We had our third all-team meeting on Thursday. It was good to get a chance to sit down and talk with everybody about the plan of attack from here on out. First of all, the doctors asked me and Kari how we thought things were going. Kari was pretty out of it, but I was able to explain my frustration with things. It was a month ago that I was at wits end before our last team meeting because Kari had been in constant pain for weeks. Of course on the day of the September meeting, Kari’s pain disappeared for a few hours, and thinking that the problem was solved, we didn’t get a chance to really explain our frustrations. I felt that the doctors listened to me this time, and we all basically agreed that in the 11 weeks since we’ve been here, Kari hasn’t really participated in any rehabilitation. Also, the doctors feel (and I agree) that they are past their ability to deal with Kari’s mental state. We’ve seen some improvement, but not what they were hoping for, so Kari will be evaluated by a psychiatrist on Monday. Many people have asked me if this is a normal kind of thing to go through as part of the injury—it’s definitely not normal, and although it is rare, it’s not necessarily unusual. They doctors are pretty sure about what caused it, but not too sure about what to do from here. I’ll try to update on Monday when we find out more. At the end of the meeting, we set a new expected release date of December 20th, assuming that things from here on out go as planned. Of course they haven’t thus far, so if you’re up for a New Year’s Eve in exciting Englewood, give me a call. Actually, being here for the holidays doesn’t bother me so much as does the time away from home—my kids at Gage, friends at church, and just hanging out in our apartment together with our cats. We left for Omaha on July 13th and it’ll be close to 6th months before we get settled into our new place. (I’m coming home from Nov. 5th-7th to look at apartments.)
As for how the last few days have gone, needless to say they’ve been frustrating. Kari has been aware of who people have been for basically the past too weeks, but she is becoming more and more delusional, especially at night. She is taking valium, and three different sleeping medications along with the risperdal which is supposed to slow her mind down, and yet she can’t sleep. She is so certain that she sees things going on in the room and she started to panic then the spasms start. I have told here literally hundreds of time who’s here and who isn’t, but all last night and again this morning when I asked her who was here, she named off about 20 people. Mostly, though, she is just sure that something bad is happening—people are breaking in, out to get us or someone at home is in trouble. Often she will only whisper or refuse to speak because she is too afraid that someone will hear her. Even though I know its not here fault, it angers me so much that she won’t listen to common sense, believe me when I say things are okay, or stop talking so she can sleep. I think the worst part of it is that I feel like I’m taking care of a screaming baby—someone incapable of reasoning who is in a state of panic. I’m really starting to miss the Kari that I’ve known for over eight years. The last two weeks she has had one good night sleep and two or three nights with 6 hours or more spread out over about 10 hours. Other than that, she’s usually only getting a few spurts of an hour or so. After spending a few days and nights at the hospital when there were no visitors, I began to understand how this must be taking its toll on Kari. I only slept a few hours over about two days—she’s been doing this for 3 months. What to pray for? I’m not sure if I really know what to ask anymore, but patience for me and no fear for Kari sounds good.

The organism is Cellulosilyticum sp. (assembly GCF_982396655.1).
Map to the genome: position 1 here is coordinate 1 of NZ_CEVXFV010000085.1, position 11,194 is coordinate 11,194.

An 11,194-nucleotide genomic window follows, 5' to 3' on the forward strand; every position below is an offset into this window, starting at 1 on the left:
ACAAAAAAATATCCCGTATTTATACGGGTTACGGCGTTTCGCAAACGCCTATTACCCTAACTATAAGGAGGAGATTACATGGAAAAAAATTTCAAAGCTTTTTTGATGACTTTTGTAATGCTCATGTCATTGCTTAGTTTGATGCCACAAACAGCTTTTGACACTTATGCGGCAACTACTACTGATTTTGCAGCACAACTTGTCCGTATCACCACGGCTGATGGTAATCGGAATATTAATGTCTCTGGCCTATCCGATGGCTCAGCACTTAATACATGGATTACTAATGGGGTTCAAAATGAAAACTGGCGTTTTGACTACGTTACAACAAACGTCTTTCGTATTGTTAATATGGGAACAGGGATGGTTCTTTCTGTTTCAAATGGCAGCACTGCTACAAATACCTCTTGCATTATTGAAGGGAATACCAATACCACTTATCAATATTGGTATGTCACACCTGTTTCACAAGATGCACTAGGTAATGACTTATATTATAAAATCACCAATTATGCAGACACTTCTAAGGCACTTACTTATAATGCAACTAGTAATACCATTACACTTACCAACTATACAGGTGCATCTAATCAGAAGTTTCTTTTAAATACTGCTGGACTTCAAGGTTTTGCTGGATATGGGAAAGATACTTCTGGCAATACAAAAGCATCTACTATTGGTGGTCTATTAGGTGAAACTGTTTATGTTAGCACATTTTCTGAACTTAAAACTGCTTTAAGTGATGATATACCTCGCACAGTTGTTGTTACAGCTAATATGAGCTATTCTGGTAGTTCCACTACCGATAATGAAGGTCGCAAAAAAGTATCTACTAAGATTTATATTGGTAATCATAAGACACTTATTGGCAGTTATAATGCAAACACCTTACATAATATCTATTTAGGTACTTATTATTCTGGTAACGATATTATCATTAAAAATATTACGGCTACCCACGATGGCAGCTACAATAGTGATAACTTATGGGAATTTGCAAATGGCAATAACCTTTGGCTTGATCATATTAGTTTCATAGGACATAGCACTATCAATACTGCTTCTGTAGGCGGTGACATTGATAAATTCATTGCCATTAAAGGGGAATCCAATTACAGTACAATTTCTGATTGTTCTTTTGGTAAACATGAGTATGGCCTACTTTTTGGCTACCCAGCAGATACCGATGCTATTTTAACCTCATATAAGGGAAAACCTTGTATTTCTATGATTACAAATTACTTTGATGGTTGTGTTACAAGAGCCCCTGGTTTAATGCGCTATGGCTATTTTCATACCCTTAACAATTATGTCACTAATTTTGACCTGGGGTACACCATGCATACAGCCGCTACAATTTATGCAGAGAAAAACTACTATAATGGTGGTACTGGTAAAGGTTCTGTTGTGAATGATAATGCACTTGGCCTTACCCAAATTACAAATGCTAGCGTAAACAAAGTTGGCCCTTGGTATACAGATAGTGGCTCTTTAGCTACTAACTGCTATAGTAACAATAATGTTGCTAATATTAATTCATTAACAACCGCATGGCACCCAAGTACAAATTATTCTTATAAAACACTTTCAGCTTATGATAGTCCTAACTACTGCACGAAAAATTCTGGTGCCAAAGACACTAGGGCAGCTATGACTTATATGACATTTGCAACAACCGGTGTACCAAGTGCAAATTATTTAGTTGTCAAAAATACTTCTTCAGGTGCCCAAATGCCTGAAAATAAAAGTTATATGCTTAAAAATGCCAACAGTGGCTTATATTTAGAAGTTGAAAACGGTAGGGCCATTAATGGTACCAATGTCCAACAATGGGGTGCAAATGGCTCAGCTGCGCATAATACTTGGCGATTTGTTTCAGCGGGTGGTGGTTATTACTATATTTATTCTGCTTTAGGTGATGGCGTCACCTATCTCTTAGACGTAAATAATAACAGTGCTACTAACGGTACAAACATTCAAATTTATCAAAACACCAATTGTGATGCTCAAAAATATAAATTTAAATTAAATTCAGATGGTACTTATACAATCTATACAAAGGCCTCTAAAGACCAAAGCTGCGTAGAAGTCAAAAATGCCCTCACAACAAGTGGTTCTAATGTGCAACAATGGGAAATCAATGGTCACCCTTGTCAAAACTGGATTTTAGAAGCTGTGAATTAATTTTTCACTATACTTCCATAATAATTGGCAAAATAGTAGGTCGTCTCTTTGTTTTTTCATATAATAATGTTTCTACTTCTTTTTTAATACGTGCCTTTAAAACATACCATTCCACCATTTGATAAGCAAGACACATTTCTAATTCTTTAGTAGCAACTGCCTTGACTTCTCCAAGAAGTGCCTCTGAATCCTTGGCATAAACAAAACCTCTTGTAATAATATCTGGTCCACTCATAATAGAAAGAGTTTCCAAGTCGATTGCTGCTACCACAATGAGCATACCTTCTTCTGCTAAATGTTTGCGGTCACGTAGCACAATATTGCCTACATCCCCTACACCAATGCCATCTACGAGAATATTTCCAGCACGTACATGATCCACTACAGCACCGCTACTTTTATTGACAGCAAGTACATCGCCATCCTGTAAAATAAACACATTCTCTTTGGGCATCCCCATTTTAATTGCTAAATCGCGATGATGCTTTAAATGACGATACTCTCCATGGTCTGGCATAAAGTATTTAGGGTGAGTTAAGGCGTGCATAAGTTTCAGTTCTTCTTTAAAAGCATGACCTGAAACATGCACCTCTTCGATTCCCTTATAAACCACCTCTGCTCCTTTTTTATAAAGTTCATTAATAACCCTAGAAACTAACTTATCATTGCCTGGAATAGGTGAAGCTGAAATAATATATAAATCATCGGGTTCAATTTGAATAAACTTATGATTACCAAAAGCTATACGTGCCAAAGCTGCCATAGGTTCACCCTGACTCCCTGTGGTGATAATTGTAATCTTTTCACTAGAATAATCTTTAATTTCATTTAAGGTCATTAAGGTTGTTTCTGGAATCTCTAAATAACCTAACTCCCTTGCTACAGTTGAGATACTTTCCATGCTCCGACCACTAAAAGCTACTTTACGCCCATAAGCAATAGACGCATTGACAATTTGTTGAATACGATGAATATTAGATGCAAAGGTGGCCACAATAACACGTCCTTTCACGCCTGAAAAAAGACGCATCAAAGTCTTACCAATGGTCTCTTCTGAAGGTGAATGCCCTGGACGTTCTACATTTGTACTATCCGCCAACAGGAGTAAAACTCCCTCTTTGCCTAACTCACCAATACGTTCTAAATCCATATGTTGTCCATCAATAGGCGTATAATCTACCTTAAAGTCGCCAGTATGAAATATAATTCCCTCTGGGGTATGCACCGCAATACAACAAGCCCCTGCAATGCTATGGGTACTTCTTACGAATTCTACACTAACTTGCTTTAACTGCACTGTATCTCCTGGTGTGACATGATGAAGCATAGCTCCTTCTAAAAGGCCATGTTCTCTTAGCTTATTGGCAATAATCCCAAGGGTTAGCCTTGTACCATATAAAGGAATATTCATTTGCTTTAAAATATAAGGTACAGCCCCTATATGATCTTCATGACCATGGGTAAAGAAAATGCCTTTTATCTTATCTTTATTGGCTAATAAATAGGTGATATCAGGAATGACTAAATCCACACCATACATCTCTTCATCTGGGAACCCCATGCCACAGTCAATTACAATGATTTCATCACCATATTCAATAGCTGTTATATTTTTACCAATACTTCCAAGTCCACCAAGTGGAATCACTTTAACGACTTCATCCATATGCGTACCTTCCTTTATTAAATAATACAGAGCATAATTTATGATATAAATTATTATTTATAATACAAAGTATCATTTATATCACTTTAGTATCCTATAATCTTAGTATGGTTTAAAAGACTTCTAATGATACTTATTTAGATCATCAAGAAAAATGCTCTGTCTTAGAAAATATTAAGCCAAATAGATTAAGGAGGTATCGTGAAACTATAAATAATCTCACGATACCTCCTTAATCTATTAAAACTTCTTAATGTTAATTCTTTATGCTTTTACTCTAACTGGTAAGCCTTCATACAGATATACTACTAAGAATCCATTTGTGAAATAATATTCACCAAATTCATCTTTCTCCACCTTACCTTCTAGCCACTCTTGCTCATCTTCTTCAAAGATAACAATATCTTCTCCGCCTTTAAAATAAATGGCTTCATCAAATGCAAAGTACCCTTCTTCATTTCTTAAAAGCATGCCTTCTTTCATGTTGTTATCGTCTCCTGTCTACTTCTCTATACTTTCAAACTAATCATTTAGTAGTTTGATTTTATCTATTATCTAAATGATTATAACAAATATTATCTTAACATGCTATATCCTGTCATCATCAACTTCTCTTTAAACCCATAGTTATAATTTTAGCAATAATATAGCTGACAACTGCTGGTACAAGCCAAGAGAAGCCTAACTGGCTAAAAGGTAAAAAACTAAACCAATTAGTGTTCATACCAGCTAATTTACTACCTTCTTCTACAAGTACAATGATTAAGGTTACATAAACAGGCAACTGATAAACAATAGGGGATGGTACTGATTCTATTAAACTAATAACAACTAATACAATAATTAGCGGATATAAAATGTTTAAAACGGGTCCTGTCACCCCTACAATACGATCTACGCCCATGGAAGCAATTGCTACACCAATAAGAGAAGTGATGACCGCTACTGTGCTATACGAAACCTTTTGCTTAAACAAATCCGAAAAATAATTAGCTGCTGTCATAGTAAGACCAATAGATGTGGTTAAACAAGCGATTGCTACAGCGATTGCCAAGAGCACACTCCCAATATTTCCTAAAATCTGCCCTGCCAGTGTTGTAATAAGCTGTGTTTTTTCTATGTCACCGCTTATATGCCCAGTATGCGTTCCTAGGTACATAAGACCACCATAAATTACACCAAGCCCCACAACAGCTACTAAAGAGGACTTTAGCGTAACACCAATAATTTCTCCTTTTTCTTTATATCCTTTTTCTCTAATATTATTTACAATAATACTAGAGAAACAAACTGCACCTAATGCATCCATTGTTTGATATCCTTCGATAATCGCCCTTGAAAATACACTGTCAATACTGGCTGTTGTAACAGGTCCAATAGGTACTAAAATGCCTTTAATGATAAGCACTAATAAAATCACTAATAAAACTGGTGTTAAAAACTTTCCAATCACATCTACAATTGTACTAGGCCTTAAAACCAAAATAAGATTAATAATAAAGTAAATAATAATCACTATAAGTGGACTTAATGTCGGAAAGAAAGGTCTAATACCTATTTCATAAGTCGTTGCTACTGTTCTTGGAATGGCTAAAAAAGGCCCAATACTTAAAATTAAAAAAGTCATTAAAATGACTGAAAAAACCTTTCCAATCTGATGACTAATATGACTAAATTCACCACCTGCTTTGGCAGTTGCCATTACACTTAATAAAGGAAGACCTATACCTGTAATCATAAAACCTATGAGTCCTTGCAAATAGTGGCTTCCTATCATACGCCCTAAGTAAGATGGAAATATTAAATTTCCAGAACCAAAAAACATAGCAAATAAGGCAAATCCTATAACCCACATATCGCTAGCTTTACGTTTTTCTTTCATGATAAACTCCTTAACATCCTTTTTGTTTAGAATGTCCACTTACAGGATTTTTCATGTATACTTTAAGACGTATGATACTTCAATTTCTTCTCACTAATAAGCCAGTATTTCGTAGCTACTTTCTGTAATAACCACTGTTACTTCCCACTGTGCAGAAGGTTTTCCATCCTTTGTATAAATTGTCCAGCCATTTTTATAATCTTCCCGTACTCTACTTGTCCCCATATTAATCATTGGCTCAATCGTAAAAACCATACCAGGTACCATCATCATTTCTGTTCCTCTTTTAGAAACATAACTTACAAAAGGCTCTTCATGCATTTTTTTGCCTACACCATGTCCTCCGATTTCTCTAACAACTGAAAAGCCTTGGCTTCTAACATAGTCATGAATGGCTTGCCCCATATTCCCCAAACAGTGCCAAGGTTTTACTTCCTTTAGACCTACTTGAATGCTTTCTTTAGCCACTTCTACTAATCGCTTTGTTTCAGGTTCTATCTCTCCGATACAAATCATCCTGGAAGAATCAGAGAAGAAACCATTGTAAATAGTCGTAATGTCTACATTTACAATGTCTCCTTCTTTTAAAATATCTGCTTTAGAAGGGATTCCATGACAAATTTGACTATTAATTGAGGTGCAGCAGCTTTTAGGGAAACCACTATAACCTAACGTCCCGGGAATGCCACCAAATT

P.S. My dad did a post a few minutes before this, so make sure you catch that too.
Tuesday, October 18, 2005
Kari has had two bad, sleepless nights in a row, and tonight is shaping up to be no different. At this point, things are almost as bad as they were on 10/6, which was the worst night we’ve ever had. Her spasms are incredibly strong again and have been going on since 4:00 pm (its now almost midnight), save the one hour she was asleep. They didn’t start off that bad, but now her whole body shakes and trembles. She also started to shake her head back and forth so violently that I put her collar back on to protect her neck. When she’s having the spasms, not much she says makes any sense, and most of it is just a mix of syllables again, not real words. She’s not totally out of it though, as I’m pretty sure she knows who I am because I’ve learned a lot more about how she is when she’s like this. Still though, it’s very hard to get her to breathe or try to calm down before she just gives up for a minute or so. Hopefully this episode won’t be all night. I feel sorry for her when she’s like this—it’s not who she is. The doctors came in today to see her and said they might go back up on her risperdal because while she’s more aware and alert now, she’s still having a lot of delusional thoughts. We have our third full-team meeting on Thursday, so we’ll see what the plan of attack is then. I know we’ve had our release date pushed back into December, but it definitely could go back farther depending on how long this goes on. Hey, maybe we Southlanders will get a white Christmas after all—well, hope not.